Unifor, which represents journalists across Canada, is shocked at the harsh sentences handed down in Egypt to three Al Jazeera journalists – including one Canadian – who were simply doing their jobs.
Journalism is not a crime. It is essential to the workings of a functioning democracy that citizens have access to fair and balanced accounts of the issues facing their country. To achieve that, journalists need to know that they can do their jobs without fear of harassment, much less prosecution.
The Egyptian regime, by jailing Canadian Mohamed Fahmy and his colleagues Peter Greste and Baher Mohamed, has shown no commitment to such principles. In fact, it has shown the opposite. The current government, which came to power almost a year ago after overthrowing the democratically election government of Mohammad Morsi, has shown the world that it values repression over press freedom.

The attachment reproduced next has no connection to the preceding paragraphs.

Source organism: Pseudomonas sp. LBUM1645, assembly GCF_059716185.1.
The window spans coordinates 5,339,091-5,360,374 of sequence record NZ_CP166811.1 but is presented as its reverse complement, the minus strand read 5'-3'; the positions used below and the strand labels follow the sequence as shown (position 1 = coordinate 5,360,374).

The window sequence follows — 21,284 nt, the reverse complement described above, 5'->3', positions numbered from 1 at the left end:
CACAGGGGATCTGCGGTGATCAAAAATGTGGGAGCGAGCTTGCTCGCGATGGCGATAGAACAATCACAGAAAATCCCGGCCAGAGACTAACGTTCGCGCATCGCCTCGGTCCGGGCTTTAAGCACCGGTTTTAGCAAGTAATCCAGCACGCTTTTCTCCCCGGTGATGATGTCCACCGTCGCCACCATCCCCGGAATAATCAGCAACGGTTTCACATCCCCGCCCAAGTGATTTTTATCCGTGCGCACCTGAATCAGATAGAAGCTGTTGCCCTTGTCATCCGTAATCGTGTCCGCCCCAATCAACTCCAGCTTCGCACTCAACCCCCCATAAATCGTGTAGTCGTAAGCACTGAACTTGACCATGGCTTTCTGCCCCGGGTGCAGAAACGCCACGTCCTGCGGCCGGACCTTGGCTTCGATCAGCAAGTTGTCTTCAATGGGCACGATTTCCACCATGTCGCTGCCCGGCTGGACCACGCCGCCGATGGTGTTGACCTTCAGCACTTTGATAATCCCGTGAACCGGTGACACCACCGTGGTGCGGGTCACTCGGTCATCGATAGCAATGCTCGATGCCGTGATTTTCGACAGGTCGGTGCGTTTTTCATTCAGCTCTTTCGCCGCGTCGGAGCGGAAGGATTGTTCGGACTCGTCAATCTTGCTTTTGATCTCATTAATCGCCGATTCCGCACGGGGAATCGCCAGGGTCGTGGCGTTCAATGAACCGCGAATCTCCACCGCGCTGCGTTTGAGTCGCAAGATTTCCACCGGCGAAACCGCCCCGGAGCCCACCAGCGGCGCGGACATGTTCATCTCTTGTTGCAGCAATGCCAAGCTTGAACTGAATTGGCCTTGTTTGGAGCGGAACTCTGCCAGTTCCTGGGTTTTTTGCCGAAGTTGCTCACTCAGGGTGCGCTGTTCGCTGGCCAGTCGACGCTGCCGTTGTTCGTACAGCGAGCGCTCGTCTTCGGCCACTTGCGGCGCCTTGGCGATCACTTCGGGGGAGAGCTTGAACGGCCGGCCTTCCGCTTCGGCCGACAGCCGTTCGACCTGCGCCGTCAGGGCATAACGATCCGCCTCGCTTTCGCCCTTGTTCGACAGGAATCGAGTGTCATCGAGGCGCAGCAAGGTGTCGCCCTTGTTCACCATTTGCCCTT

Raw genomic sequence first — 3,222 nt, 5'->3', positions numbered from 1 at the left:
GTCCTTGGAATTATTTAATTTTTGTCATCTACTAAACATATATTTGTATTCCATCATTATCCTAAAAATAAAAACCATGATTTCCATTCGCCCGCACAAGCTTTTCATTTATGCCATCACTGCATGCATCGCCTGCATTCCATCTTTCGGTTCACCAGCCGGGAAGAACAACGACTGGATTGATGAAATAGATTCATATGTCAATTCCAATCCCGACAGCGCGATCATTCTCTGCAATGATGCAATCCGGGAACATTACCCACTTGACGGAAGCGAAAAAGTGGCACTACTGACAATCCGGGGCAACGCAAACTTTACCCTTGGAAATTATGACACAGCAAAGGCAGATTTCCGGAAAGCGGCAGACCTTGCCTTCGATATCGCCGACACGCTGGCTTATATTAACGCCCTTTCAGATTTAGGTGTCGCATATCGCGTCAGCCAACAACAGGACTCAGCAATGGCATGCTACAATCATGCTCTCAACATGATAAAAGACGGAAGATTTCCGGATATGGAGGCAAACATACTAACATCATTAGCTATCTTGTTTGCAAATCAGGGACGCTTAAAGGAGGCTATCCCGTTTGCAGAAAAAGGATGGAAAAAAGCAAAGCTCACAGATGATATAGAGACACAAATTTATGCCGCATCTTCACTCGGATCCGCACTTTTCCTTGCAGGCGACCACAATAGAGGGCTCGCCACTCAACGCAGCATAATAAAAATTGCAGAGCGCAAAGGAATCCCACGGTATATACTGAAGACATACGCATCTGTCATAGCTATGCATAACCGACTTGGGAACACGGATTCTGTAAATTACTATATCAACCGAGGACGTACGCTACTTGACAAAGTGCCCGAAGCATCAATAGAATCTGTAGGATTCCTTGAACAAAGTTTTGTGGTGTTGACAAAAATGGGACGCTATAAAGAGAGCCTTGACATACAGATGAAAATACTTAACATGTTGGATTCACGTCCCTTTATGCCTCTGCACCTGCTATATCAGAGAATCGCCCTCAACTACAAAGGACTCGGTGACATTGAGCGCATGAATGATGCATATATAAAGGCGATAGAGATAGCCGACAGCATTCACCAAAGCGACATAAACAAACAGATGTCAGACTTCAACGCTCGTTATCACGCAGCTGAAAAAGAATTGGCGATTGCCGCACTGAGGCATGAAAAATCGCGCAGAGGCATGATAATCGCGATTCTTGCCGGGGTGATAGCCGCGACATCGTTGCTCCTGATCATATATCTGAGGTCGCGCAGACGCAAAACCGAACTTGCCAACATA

Also disturbing, however, has been the tepid response to the sentences by the Conservative Harper government. As a Canadian sits in jail, enduring horrible conditions in a foreign country, his government should be spurred to come to his defence and demand that the ridiculous conviction and sentence be overturned. All three journalists should be freed in a presidential pardon.
While other government around the world have condemned the sentences in the strongest possible language, the best the Harper government could manage was a statement about its “disappointment” at the jail terms handed out.
Canadian journalists, including members of Unifor, work around the globe in often-dangerous places to get the full story on what is happening in the world. They need to know that their government will be there for them, should trouble arise.
Therefore, Unifor calls on the Egyptian government to free Canadian Mohamed Fahmy and his colleagues Peter Greste and Baher Mohamed, and calls on the Canadian federal government to condemn Egypt for these atrocities.